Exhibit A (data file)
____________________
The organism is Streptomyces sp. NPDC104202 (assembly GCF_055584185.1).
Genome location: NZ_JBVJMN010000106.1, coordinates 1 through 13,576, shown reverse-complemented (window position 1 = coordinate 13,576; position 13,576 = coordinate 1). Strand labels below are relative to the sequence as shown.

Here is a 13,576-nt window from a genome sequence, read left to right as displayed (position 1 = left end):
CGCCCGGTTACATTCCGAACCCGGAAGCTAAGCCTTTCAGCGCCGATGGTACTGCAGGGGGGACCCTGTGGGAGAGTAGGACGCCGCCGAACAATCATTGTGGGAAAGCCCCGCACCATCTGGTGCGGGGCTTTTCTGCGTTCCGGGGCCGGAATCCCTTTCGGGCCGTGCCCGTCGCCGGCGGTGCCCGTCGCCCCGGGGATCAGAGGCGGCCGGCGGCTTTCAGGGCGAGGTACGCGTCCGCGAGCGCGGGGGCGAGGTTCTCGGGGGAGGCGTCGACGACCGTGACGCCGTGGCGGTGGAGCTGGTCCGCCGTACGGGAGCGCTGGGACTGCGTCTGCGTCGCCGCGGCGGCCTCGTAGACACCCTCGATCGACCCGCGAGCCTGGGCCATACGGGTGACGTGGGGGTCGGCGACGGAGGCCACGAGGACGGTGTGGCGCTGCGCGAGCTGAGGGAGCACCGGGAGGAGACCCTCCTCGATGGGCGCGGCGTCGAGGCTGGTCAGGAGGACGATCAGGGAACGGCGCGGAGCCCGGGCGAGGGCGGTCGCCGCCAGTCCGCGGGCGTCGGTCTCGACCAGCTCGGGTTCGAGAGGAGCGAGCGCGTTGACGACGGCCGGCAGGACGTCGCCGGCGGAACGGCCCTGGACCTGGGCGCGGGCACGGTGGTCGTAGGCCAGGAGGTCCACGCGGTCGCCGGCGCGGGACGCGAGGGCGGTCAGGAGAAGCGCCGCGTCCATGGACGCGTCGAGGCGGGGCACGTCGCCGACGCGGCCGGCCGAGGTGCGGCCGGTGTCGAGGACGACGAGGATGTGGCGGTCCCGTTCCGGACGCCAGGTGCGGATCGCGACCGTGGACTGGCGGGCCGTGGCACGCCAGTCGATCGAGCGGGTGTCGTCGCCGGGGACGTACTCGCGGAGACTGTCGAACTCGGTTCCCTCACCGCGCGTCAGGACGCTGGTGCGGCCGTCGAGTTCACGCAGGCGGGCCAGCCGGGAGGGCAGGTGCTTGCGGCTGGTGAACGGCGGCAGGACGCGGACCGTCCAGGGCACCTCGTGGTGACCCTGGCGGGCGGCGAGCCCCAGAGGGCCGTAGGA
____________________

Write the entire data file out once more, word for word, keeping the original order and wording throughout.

The organism is Streptomyces sp. NPDC104202 (assembly GCF_055584185.1).
Genome location: NZ_JBVJMN010000106.1, coordinates 1 through 13,576, shown reverse-complemented (window position 1 = coordinate 13,576; position 13,576 = coordinate 1). Strand labels below are relative to the sequence as shown.

Here is a 13,576-nt window from a genome sequence, read left to right as displayed (position 1 = left end):
CGCCCGGTTACATTCCGAACCCGGAAGCTAAGCCTTTCAGCGCCGATGGTACTGCAGGGGGGACCCTGTGGGAGAGTAGGACGCCGCCGAACAATCATTGTGGGAAAGCCCCGCACCATCTGGTGCGGGGCTTTTCTGCGTTCCGGGGCCGGAATCCCTTTCGGGCCGTGCCCGTCGCCGGCGGTGCCCGTCGCCCCGGGGATCAGAGGCGGCCGGCGGCTTTCAGGGCGAGGTACGCGTCCGCGAGCGCGGGGGCGAGGTTCTCGGGGGAGGCGTCGACGACCGTGACGCCGTGGCGGTGGAGCTGGTCCGCCGTACGGGAGCGCTGGGACTGCGTCTGCGTCGCCGCGGCGGCCTCGTAGACACCCTCGATCGACCCGCGAGCCTGGGCCATACGGGTGACGTGGGGGTCGGCGACGGAGGCCACGAGGACGGTGTGGCGCTGCGCGAGCTGAGGGAGCACCGGGAGGAGACCCTCCTCGATGGGCGCGGCGTCGAGGCTGGTCAGGAGGACGATCAGGGAACGGCGCGGAGCCCGGGCGAGGGCGGTCGCCGCCAGTCCGCGGGCGTCGGTCTCGACCAGCTCGGGTTCGAGAGGAGCGAGCGCGTTGACGACGGCCGGCAGGACGTCGCCGGCGGAACGGCCCTGGACCTGGGCGCGGGCACGGTGGTCGTAGGCCAGGAGGTCCACGCGGTCGCCGGCGCGGGACGCGAGGGCGGTCAGGAGAAGCGCCGCGTCCATGGACGCGTCGAGGCGGGGCACGTCGCCGACGCGGCCGGCCGAGGTGCGGCCGGTGTCGAGGACGACGAGGATGTGGCGGTCCCGTTCCGGACGCCAGGTGCGGATCGCGACCGTGGACTGGCGGGCCGTGGCACGCCAGTCGATCGAGCGGGTGTCGTCGCCGGGGACGTACTCGCGGAGACTGTCGAACTCGGTTCCCTCACCGCGCGTCAGGACGCTGGTGCGGCCGTCGAGTTCACGCAGGCGGGCCAGCCGGGAGGGCAGGTGCTTGCGGCTGGTGAACGGCGGCAGGACGCGGACCGTCCAGGGCACCTCGTGGTGACCCTGGCGGGCGGCGAGCCCCAGAGGGCCGTAGGA